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@prefix dcterms: <http://purl.org/dc/terms/> .
@prefix xsd: <http://www.w3.org/2001/XMLSchema#> .
@prefix gcis: <http://data.globalchange.gov/gcis.owl#> .
@prefix cito: <http://purl.org/spar/cito/> .
@prefix biro: <http://purl.org/spar/biro/> .

<https://data.globalchange.gov/report/usgcrp-climate-human-health-assessment-2016/chapter/temperature-related-death-and-illness/finding/some-populations-greater-risk>
   dcterms:identifier "some-populations-greater-risk";
   gcis:findingNumber "2.4"^^xsd:string;
   gcis:findingStatement "Older adults and children have a higher risk of dying or becoming ill due to extreme heat [Very High Confidence]. People working outdoors, the socially isolated and economically disadvantaged, those with chronic illnesses, as well as some communities of color, are also especially vulnerable to death or illness [Very High Confidence]."^^xsd:string;
   gcis:isFindingOf <https://data.globalchange.gov/report/usgcrp-climate-human-health-assessment-2016/chapter/temperature-related-death-and-illness>;
   gcis:isFindingOf <https://data.globalchange.gov/report/usgcrp-climate-human-health-assessment-2016>;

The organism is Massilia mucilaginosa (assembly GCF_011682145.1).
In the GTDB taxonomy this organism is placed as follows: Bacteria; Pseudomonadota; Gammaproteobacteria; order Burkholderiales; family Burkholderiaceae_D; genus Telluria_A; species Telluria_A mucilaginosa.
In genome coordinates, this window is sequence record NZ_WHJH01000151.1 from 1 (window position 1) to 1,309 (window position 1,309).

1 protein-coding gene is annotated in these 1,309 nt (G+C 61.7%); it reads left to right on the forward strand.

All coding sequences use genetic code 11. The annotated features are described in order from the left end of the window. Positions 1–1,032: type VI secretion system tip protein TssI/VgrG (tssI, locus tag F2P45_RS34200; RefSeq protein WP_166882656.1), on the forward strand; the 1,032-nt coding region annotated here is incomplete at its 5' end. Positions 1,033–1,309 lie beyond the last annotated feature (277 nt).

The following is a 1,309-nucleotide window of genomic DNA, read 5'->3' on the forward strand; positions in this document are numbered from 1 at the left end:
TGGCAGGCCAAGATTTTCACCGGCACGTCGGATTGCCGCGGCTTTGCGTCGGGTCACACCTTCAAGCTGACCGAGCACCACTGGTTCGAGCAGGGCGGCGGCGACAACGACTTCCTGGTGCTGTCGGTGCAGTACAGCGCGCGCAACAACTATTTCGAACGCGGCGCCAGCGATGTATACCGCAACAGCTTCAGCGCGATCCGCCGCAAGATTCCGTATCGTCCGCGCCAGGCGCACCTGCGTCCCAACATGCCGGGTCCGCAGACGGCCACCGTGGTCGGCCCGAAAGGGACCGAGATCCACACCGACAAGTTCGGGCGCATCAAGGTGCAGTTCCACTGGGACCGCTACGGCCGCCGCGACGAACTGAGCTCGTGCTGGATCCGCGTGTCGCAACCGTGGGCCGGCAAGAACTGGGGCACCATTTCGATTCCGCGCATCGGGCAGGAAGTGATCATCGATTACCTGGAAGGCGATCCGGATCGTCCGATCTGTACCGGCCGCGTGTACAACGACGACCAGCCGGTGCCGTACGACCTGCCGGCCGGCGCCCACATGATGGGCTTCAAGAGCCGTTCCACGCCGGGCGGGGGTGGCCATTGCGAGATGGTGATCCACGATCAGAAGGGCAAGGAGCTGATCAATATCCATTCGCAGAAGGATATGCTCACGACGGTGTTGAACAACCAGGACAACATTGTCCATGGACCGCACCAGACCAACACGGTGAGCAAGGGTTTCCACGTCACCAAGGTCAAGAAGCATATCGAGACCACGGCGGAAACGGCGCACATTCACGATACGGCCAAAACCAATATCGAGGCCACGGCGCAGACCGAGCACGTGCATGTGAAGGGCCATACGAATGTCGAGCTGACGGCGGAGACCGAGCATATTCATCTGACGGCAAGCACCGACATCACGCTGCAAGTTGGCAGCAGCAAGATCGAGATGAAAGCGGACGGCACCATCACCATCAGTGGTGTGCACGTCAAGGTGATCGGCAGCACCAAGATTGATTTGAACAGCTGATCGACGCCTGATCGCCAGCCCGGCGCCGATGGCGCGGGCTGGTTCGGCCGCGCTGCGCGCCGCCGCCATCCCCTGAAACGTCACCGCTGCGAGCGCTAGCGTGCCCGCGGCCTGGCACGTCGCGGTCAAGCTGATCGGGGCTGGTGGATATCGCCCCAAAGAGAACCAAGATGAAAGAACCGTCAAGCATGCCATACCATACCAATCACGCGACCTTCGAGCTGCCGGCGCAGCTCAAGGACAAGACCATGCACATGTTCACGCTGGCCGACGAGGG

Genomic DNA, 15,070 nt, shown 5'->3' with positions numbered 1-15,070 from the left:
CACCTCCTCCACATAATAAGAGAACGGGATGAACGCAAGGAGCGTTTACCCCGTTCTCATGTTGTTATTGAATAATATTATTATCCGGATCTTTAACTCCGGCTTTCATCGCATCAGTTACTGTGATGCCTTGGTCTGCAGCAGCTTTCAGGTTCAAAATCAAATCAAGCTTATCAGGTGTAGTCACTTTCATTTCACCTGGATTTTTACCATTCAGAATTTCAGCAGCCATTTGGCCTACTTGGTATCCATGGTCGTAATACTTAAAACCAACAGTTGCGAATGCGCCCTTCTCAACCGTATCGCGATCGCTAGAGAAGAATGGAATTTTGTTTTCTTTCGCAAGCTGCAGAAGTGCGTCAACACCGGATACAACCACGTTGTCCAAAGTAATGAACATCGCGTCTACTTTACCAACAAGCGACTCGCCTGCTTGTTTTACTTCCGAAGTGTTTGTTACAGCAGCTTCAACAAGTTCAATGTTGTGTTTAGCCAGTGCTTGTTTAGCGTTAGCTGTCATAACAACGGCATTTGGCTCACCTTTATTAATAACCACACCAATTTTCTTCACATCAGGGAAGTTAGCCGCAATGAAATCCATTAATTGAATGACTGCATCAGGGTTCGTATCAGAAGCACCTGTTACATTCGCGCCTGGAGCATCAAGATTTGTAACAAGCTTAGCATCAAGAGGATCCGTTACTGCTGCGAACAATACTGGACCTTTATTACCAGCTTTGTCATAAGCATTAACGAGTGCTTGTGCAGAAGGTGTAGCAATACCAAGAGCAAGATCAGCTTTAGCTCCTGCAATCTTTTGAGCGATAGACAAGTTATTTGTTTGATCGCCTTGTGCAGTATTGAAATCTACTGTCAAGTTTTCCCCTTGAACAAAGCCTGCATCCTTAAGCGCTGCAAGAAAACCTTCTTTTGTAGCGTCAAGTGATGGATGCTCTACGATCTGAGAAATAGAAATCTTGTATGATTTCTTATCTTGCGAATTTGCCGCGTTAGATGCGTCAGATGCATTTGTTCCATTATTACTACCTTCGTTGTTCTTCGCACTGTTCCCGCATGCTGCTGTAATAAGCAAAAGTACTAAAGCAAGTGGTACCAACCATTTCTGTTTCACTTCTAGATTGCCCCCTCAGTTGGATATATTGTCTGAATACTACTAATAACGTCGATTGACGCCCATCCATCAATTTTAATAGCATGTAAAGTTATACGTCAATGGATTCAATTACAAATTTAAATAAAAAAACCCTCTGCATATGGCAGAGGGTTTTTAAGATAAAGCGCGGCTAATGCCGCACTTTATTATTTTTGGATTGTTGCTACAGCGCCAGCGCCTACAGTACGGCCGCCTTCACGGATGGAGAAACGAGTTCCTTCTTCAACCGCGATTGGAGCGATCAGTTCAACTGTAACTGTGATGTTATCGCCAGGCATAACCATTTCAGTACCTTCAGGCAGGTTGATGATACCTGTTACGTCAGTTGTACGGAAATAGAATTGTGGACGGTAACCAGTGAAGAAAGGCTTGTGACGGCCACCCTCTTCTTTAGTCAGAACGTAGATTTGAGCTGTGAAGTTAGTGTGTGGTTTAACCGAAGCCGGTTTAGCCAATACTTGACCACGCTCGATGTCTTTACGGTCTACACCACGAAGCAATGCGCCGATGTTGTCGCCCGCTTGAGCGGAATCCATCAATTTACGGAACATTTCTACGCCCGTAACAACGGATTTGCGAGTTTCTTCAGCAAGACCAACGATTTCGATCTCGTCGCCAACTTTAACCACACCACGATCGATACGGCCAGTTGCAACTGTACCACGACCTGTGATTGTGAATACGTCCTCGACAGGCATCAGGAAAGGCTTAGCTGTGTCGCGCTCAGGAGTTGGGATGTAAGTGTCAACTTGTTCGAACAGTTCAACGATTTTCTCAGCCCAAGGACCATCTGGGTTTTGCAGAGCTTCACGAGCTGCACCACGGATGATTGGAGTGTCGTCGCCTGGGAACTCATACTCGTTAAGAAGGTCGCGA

## Properties of the finding:
   gcis:findingProcess "The chapter was developed through technical discussions of relevant evidence and expert deliberation by the report authors at several workshops, teleconferences, and email exchanges. The authors considered inputs and comments submitted by the public, the National Academies of Sciences, and Federal agencies. For additional information on the overall report process, see <a href=\"https://health2016.globalchange.gov/node/103\">Appendices 2</a>&ndash;<a href=\"https://health2016.globalchange.gov/node/104\">3</a>. <br/><br/> The content of this chapter was determined after reviewing the collected literature. The authors determined that there was substantial literature available to characterize both observed and projected mortality from elevated temperatures, with sufficient literature available to also characterize mortality from cold as well as cold-related hospitalizations and illness. Populations of concern were also considered to be a high priority for this chapter. As discussed in the chapter, there were limitations in terms of the state of the literature on understanding how future adaptation will influence climate-related changes in temperature-related mortality, addressing the impact of temperature on rural populations, and examining health-related endpoints other than mortality and morbidity."^^xsd:string;